Specifically, TRIPS requires WTO members to provide copyright rights, covering content producers including performers, producers of sound recordings and broadcasting organizations; geographical indications, including appellations of origin; industrial designs; integrated circuit layout-designs; patents; new plant varieties; trademarks; trade dress; and undisclosed or confidential information. TRIPS also specifies enforcement procedures, remedies, and dispute resolution procedures. Protection and enforcement of all intellectual property rights shall meet the objectives to contribute to the promotion of technological innovation and to the transfer and dissemination of technology, to the mutual advantage of producers and users of technological knowledge and in a manner conducive to social and economic welfare, and to a balance of rights and obligations.  (Wikipedia)

In practice, however, intellectual property rights, be they TRIP’s initiated or otherwise, have respectfully, not been particularly well-received in some Islamic states.  That is, a percentage of the Islamic community believe the concept of intellectual property and the associated rights and responsibilities, particularly intellectual property-based innovations associated with advanced technologies, etc., originate predominantly in the West, and not from (their) religious sources.  This perspective. many agree, serves to elevate reluctance for a broader acceptance of intellectual property rights.

That said, numerous Islamic states have stringent intellectual property laws and regulations in place.  However some, not unlike other non-Islam countries, remain ineffective or experience particular challenges related to actual enforcement of intellectual property rights.

Appropriately then, one question to pursue further is whether this is a government influenced choice or mandate, or an enforcement resource issue?  Taking this perspective several steps further, some assume that forcing WTO membership and TRIPS upon Islamic states through threats of import – export restrictions and high tariffs underlie a perception that intellectual property law, with provisions for the enforcement of intellectual property rights, constitutes another facet or form of Western oppression.  This perception has gained varying levels of strength within some sectors of the Islamic community.  In other words, infringement and/or misappropriation of intellectual property (rights) may not characterized so much as a legal wrong per se, rather a means for seeking revenge against the West.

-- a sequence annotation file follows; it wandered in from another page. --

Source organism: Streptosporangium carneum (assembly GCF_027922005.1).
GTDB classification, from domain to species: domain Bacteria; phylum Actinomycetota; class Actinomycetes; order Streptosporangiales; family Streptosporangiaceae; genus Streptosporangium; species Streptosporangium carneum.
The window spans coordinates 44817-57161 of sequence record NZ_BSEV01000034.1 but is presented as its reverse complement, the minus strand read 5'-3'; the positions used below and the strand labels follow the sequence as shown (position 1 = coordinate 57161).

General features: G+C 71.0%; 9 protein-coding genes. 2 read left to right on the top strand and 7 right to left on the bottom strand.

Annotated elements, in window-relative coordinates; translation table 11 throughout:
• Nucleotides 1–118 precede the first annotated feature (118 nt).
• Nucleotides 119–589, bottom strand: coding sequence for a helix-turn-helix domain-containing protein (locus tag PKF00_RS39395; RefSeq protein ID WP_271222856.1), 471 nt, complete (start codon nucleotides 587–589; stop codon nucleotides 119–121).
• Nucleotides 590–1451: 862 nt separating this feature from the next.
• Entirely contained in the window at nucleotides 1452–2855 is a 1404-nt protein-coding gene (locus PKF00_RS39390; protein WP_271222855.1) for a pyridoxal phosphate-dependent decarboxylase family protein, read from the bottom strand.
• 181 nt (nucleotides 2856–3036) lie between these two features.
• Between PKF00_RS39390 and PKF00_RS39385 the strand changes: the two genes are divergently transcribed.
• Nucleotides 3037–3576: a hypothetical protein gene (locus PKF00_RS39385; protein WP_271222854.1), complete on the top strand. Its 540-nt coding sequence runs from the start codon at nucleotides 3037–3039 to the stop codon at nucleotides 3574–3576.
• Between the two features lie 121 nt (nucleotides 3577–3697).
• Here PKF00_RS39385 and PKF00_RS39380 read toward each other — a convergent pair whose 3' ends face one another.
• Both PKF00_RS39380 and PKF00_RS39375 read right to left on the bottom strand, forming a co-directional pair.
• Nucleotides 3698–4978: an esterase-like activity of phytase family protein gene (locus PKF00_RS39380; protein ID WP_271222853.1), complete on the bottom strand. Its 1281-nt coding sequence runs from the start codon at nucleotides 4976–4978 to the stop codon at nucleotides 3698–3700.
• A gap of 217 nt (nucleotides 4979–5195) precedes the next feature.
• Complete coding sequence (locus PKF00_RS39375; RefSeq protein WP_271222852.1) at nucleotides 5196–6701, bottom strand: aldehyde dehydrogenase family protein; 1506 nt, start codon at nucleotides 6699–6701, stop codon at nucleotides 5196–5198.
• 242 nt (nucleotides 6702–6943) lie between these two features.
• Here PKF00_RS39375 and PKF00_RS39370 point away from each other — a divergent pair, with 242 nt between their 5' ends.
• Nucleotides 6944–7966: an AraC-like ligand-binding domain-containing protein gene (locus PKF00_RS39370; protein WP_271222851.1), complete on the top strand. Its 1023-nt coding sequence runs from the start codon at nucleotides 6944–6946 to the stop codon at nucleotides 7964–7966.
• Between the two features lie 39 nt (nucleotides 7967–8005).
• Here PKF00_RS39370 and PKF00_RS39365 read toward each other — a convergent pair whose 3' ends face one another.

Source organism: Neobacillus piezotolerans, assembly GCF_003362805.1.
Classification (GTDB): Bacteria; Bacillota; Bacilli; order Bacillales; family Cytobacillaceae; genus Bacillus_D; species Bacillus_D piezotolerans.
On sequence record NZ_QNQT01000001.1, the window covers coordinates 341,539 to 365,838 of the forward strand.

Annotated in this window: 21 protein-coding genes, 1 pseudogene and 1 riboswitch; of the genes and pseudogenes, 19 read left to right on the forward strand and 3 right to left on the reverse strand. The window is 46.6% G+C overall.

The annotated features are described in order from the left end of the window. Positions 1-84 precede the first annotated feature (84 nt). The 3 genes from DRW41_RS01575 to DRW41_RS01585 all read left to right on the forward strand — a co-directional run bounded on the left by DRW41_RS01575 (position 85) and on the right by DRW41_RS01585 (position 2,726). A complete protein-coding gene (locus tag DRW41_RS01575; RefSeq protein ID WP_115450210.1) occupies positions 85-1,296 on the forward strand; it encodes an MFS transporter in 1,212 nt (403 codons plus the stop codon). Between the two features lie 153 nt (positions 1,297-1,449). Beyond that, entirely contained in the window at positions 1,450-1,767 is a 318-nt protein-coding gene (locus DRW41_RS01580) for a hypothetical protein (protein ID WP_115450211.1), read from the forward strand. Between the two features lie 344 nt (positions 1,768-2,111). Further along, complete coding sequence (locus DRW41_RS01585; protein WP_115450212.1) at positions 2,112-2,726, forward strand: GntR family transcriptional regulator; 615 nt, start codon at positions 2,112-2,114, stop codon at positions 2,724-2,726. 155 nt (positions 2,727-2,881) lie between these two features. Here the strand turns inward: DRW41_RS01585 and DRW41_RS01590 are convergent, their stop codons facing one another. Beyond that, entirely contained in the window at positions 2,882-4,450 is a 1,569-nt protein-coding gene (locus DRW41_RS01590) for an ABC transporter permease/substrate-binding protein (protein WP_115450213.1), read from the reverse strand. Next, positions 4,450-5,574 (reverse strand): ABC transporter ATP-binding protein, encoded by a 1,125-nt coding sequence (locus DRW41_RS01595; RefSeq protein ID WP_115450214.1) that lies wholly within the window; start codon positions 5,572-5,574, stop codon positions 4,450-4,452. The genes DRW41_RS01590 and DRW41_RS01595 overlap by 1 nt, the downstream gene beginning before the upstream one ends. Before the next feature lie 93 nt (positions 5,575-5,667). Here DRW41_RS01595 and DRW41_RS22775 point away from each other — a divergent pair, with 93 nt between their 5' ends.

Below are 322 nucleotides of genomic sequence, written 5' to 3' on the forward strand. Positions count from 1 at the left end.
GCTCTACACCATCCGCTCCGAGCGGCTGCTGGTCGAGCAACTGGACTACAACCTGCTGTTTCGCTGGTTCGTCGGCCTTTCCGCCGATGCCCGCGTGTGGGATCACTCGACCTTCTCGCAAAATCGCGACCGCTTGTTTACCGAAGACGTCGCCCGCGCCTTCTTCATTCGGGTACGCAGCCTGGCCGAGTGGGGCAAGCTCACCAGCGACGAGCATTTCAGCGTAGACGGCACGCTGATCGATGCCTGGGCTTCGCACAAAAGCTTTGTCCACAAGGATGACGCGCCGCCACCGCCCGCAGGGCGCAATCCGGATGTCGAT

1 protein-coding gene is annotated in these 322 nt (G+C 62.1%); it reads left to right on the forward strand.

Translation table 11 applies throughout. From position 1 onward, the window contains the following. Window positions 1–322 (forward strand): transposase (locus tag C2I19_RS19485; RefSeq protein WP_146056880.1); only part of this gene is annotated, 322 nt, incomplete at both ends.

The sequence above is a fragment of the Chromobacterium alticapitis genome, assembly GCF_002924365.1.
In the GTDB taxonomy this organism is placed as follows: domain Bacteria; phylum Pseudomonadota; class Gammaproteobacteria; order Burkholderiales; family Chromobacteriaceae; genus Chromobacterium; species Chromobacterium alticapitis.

So, how should all of this be interpreted by businesses wishing to engage in transactions in countries practicing Islamic law where in most instances, there is significant intellectual property and other intangible assets integral to a transaction and its outcome.  Admittedly, having not engaged in or consulted with companies engaging in business (transactions) is Islamic countries, I presume, as in any transaction occurring elsewhere, intellectual property and other forms of intangible assets will play a significant role.  Perhaps readers who are engaging in such transactions, they will find various other posts made at this blog to be relevant particularly those that address intangible asset due diligence and risk assessments.

I am very grateful for the work/research produced by Silvia Beltrametti and Chad Cullen in the development and writing of this blog post and I encourage readers to read their respective papers.

Reputation Risk Mitigation Confidentiality Agreements

January 20th, 2014. Published under Intangible asset protection, Reputation risk.. 1 Comment.

Michael D. Moberly     January 20, 2014      ‘A blog where attention span really counts’. 

 There is nothing particularly new in the reality that forward looking – thinking companies, whether they be a university research-based spinoff, an SMM (small, medium multi-national) or a global Fortune 1000,  are experiencing an increasingly aggressive, and even predatorial environment insofar as securing human – intellectual capital to sustain their competitive position, growth strategies, and financial security.

To be sure, prospective candidates can be readily identified from virtual pools of global applicants.  But, a percentage of the candidates with the requisite levels of experience, knowhow, and trusted academic credentials, frequently come already wrapped in various forms of non-competes (NC’s), non-disclosure agreements (NDA’s) and various other forms of confidentiality agreements (CA’s) which have, quite wisely in most instances, become routine fixtures of employee hiring and on-boarding processes.

 Rationale for contractual safeguards is to establish boundaries…

In most instances, the rationale underlying the requisite that employees’ enter into NC’s, NDA’s and/or CA’s, is to establish ‘boundaries’ which employees are legally – contractually obligated to work within, usually for a specified period of time, insofar as safeguarding their employer’s proprietary information and/or trade secrets.

Such contracts themselves create legal obligations to privacy and compel employee signatories to keep specified information secret and secured.  Based on my own experiences and which I believe many colleagues would agree, any boundaries employees may be compelled to agree to, as a requisite to employment insofar as safeguarding proprietary information and/or trade secrets, are, in my judgment (a reasonable guesstimate) perhaps 60% proactive and 40% reactive.